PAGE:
Updates from August, 2012 Toggle Comment Threads | Keyboard Shortcuts
Students marched to Hydro-Quebec Wednesday, seeing it as a symbol of provincial government power, but then police moved in claiming somebody had thrown a projectile. There were no arrests. Photos in Metro.
A Greek family that ran a Saint-Henri resto for 92 years has finally sold it to a new owner, who’ll undoubtedly change the formula. But the neighbourhood has changed a lot during those years too.
We chiz and moan and drone so much that it’s refreshing to read this thoughtful blog piece about Montreal’s urban triumphs, with many photos.
Ian is discussing. Toggle Comments
Add a project to basically rebuild the Mercier bridge piece by piece to the growing list of major road infrastructure projects impending around the city. The transport ministry won’t even make public the most recent report on the state of the Mercier.
As summarized here, Saint-Michel residents were happy when the old Miron Quarry stopped being a landfill, and were less than happy when it was later decided part of it would be used for city composting. The city has tempered this by promising electronic sniffing devices that should sound an alarm if things become too rank again in the area.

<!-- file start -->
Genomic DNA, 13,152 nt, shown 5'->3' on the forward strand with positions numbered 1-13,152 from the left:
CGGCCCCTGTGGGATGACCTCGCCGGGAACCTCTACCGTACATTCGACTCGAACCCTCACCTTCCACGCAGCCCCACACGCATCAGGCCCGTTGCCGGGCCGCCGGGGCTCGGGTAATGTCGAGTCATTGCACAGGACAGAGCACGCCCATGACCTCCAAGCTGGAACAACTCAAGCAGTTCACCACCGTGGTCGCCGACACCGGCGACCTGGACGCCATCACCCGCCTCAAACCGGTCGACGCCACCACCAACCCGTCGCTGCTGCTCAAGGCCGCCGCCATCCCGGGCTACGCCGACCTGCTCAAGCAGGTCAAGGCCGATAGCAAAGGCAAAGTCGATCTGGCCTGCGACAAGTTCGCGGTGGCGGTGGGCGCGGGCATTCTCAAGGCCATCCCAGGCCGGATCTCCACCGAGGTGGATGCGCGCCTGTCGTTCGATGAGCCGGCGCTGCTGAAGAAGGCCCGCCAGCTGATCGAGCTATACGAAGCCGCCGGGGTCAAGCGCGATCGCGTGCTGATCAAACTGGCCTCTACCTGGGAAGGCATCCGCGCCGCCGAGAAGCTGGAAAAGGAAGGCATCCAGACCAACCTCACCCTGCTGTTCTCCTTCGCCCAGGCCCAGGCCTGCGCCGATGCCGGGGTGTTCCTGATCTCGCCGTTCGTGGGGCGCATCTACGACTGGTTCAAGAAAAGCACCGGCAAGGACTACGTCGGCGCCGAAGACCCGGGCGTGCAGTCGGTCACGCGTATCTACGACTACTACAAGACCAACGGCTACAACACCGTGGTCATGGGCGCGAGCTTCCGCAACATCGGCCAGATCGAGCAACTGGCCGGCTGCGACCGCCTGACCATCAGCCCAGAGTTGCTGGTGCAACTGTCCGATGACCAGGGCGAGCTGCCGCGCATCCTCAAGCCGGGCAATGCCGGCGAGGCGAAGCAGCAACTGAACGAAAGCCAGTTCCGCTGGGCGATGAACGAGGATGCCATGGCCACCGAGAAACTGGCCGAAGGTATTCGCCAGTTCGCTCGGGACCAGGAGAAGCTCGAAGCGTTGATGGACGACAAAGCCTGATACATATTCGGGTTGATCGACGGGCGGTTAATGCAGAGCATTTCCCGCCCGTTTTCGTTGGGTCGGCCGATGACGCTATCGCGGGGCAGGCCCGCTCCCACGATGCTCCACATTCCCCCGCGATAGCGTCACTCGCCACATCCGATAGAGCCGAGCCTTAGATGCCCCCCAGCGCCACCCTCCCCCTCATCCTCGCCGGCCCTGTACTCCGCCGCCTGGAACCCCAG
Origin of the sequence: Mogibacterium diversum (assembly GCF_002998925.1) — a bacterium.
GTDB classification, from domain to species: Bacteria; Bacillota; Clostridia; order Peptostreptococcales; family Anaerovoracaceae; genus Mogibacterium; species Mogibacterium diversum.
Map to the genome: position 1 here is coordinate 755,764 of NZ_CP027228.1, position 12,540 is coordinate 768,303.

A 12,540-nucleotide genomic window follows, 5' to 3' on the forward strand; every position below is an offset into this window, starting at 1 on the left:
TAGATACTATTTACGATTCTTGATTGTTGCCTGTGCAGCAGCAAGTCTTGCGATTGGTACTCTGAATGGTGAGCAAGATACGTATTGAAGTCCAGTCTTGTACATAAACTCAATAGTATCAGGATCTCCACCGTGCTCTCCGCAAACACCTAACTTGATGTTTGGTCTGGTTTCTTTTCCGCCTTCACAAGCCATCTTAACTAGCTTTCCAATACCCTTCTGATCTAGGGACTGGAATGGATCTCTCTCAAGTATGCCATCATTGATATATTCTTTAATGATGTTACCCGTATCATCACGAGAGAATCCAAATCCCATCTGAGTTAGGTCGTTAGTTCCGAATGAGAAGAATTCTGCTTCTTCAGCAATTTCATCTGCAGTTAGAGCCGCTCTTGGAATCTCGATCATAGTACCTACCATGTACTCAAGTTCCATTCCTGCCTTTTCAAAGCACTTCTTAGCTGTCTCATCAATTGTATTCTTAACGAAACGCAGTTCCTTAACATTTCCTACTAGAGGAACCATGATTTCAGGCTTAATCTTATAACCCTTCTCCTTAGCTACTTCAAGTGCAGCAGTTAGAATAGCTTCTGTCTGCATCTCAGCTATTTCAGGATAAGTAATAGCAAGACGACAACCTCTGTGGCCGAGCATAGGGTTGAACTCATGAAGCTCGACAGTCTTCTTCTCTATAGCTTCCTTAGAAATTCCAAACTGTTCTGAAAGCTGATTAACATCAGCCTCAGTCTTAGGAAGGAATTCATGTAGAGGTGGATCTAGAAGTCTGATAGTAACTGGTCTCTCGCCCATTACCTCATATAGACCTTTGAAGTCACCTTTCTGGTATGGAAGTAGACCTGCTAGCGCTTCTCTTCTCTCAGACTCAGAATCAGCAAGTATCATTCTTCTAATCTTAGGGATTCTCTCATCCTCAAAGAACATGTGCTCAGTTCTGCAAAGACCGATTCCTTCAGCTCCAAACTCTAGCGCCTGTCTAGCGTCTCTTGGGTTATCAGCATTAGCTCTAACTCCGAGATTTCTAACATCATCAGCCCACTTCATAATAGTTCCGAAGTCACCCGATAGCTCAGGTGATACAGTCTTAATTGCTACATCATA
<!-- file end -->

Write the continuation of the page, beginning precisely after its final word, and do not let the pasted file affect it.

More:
Some teenagers jumped a fence into a municipal pool after hours Tuesday night and one of them drowned. An alternative story is that the boys were playing soccer, the ball went into the fenced area and he drowned while retrieving it.
The Blue Bird Café burned down 40 years ago next month, killing 37 people, mostly young, and mostly anglo. A granite memorial is to be unveiled on August 31 at Phillips Square, near the site of the establishment torched that night.
The rentrée seems likely to be mouvementée, and how.
Mathias Marchal has a list of subversive Montreal gift ideas and asks for more.
ant6n, Ephraim, Ian, and 2 others are discussing. Toggle Comments
The upcoming world film festival has unveiled its program that includes 432 films from 80 countries.
Anglos are found to be richer and poorer than they used to be, or than people expect.
The laws against the city contracting with businesses caught in tax fraud seems to have a serious loophole if a firm can simply have a doppelganger with a different licence that the city accepts without cavil.
Alanah Heffez looks back at this summer’s Walk the Region.